commit() is not called! However, the Context Manager facility isn’t limited to just those types in the Python Standard Library. It’s implemented quite simply, as seen in Listing 5.
class Customers( object ): def __init__( self, dbname ): self.dbname = dbname def __enter__( self ): self.db = sqlite3.connect( self.dbname ) return self def __exit__( self, exc, val, trace ): if exc: self.db.rollback() else: self.db.commit() return None def close( self ): self.db.close() def addCustomerOrder( self, customer, order ): self.db.execute( 'INSERT OR REPLACE \ INTO customers (id, name) \ VAlUES (?, ?)', customer ) self.db.execute( 'INSERT INTO \ orders (date, custid, itemid, qty) \ VALUES (?, ?, ?, ?)', order ) # Other methods... with Customers( dbname ) as db: db.addCustomerOrder( customer, order ) db.close()
__init__() method is still there, but just saves the name away for later use. When the
with statement is executed, it calls the object’s
__enter__() method, and binds the return to the
as clause if there is one: in this case, the
db variable. The main content of the original construction method has been moved to the
__enter__() method. Lastly, when the
with statement block scope is exited, the
__exit__() method of the managed object is called. If no exceptions occurred in the block, then the three arguments to
__exit__() will be
None. If an exception did occur, then they are populated with the type, value and stack trace object associated with the exception. This implementation essentially mimics the behaviour of the sqlite3 connection object, and rolls back if an exception occurred.
Returning a false-value indicates to the calling code that any exception that occurred inside the
with block should be re-raised. Returning
None counts – and is only explicitly specified here for the purposes of explaining it. A Python function with no return statement is implicitly
None. Returning a true-value indicates that any such exception should be suppressed.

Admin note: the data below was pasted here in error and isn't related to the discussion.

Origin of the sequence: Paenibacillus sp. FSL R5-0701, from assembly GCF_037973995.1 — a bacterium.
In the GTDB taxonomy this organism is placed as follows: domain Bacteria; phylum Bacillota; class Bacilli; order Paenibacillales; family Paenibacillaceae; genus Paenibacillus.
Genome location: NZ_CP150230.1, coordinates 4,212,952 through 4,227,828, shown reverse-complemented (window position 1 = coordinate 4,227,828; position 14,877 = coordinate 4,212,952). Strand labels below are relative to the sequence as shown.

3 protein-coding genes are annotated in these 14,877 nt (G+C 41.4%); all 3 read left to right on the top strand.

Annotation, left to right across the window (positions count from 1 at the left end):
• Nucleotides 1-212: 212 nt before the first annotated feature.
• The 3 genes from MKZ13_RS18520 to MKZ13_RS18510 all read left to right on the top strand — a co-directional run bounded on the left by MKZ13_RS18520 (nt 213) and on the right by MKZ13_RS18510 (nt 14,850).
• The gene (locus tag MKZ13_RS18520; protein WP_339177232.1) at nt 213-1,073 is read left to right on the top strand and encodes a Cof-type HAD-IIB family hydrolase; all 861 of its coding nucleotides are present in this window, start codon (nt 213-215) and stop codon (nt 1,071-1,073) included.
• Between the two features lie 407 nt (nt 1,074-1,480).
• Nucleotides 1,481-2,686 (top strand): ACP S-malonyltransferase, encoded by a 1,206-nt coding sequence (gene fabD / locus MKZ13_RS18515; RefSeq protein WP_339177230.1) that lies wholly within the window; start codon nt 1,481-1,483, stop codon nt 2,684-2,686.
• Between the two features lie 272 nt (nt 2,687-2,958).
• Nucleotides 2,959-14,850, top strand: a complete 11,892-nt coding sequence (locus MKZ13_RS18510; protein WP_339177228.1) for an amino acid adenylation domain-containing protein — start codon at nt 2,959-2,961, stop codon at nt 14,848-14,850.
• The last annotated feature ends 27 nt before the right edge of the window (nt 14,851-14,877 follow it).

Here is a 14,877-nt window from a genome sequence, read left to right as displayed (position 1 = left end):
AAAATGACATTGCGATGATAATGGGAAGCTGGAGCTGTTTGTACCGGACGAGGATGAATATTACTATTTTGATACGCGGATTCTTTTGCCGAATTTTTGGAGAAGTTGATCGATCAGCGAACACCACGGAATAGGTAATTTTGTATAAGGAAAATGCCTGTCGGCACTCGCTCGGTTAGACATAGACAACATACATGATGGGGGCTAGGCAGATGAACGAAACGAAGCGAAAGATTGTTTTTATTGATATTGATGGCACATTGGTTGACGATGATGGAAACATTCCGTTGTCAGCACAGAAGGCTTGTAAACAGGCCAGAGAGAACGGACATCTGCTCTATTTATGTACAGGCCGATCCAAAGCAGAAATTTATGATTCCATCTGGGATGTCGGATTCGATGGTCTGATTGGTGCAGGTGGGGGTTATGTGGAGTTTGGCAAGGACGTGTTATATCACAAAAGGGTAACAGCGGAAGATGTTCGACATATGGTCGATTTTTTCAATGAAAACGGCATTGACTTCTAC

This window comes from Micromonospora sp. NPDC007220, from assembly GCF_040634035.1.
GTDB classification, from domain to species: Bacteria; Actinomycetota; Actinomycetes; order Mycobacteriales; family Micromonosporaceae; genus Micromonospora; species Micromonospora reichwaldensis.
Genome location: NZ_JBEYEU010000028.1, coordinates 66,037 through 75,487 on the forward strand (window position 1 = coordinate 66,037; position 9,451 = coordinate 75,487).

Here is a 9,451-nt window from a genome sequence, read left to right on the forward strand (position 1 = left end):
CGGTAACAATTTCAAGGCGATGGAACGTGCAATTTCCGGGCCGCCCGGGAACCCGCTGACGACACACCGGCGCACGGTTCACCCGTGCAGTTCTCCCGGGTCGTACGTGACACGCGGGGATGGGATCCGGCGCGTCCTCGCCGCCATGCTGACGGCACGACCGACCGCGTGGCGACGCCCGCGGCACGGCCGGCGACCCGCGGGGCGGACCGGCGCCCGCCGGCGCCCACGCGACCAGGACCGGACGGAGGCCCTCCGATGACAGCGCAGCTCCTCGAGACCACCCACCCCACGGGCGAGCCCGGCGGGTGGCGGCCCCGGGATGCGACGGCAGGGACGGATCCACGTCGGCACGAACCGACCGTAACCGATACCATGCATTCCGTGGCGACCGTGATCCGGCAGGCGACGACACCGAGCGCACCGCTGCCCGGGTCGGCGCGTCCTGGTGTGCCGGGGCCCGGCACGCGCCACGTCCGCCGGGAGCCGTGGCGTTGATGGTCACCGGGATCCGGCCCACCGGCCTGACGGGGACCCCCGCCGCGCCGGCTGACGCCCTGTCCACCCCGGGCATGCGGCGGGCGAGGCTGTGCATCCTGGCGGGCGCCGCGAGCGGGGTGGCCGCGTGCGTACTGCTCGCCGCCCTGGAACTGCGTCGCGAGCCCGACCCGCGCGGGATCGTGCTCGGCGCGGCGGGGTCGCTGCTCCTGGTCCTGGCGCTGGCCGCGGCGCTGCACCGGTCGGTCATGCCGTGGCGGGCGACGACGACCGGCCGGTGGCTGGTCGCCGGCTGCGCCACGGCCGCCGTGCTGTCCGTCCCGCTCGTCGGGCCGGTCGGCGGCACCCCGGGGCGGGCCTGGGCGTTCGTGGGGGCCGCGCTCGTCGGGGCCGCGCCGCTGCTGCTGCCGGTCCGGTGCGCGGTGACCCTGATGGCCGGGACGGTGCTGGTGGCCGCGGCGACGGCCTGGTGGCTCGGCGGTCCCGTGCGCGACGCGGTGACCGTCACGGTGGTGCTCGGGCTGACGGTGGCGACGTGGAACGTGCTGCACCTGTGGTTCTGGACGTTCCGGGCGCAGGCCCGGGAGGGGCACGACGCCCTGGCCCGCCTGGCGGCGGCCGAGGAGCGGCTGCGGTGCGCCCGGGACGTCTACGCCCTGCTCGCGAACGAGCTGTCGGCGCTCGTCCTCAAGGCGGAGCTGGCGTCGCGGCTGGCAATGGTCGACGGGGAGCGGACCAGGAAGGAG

|Object vs. Resource Lifetime|
Having to explicitly close the connection after the block has exited is a bit of a wart. We could decide that our own implementation of the
__exit__() method invokes
close() on the connection object having either committed or rolled back the changes, but there is a better way.
contextlib module in the Python Standard Library provides some convenient utilities to help with exactly this, including the
closing function, used like this:
from contextlib import closing with closing( Customers( dbname ) ) as db: db.addCustomerOrder( customer, order )
It will automatically call
close() on the object to which it’s bound when the block scope is exited.
Python File objects also have a Context Manager interface, and can be used in a
with statement too. However, their behaviour on exit is to close the file, so you don’t need to use the closing utility for file objects in Python.
with open( filename ) as f: contents = f.read()
So much for consistency! It’s a little odd having to know the internal behaviour of a given type’s Context Manager implementation (and the documentation isn’t always clear on which types in the Standard Library are Context Managers), but sometimes the price of convenience is a little loss of consistency.
To reiterate the point about lifetime, even though the connection and file objects in the previous two examples have been closed, the lifetimes of the objects has not been affected.
When one isn’t enough
Sometimes it’s useful to associate several resources with a single Context Manager block. Suppose we want to be able to import a load of customer order data from a file into the database using the facility we’ve already made.
In Python 3.1 and later, this can be achieved like this:
with closing( Customers( dbname ) ) as db, \ open( 'orders.csv' ) as data: for line in data: db.addCustomerOrder( parseOrderData( line ) )
If you’re stuck using a version of Python earlier than that, you have to nest the blocks like this:
with closing( Customers( dbname ) ) as db: with open( 'orders.csv' ) as data: for line in data: db.addCustomerOrder( parseOrderData( line ) )
Either syntax gets unwieldy very quickly with more than two or three managed objects. One approach to this is to create a new type that implements the Context Manager protocol, and wraps up multiple resources, leaving the calling code with a single with statement on the wrapping type, as shown in Listing 6.
class WrappedResources( object ): def __init__( self, dbname, filename ): self.dbname = dbname self.filename = filename def __enter__( self ): self.db = sqlite3.connect( self.dbname ) self.data = open( self.filename ) def __exit__( self, *exceptions ): if not any( exceptions ): self.db.commit() def close( self ): self.data.close() self.db.close() def addCustomerOrder( customer, order ): pass # do the right thing here with closing( WrappedResource( dbname, fname ) ) \ as res: for line in res.data: res.addCustomerOrder( parseOrderData( line ) )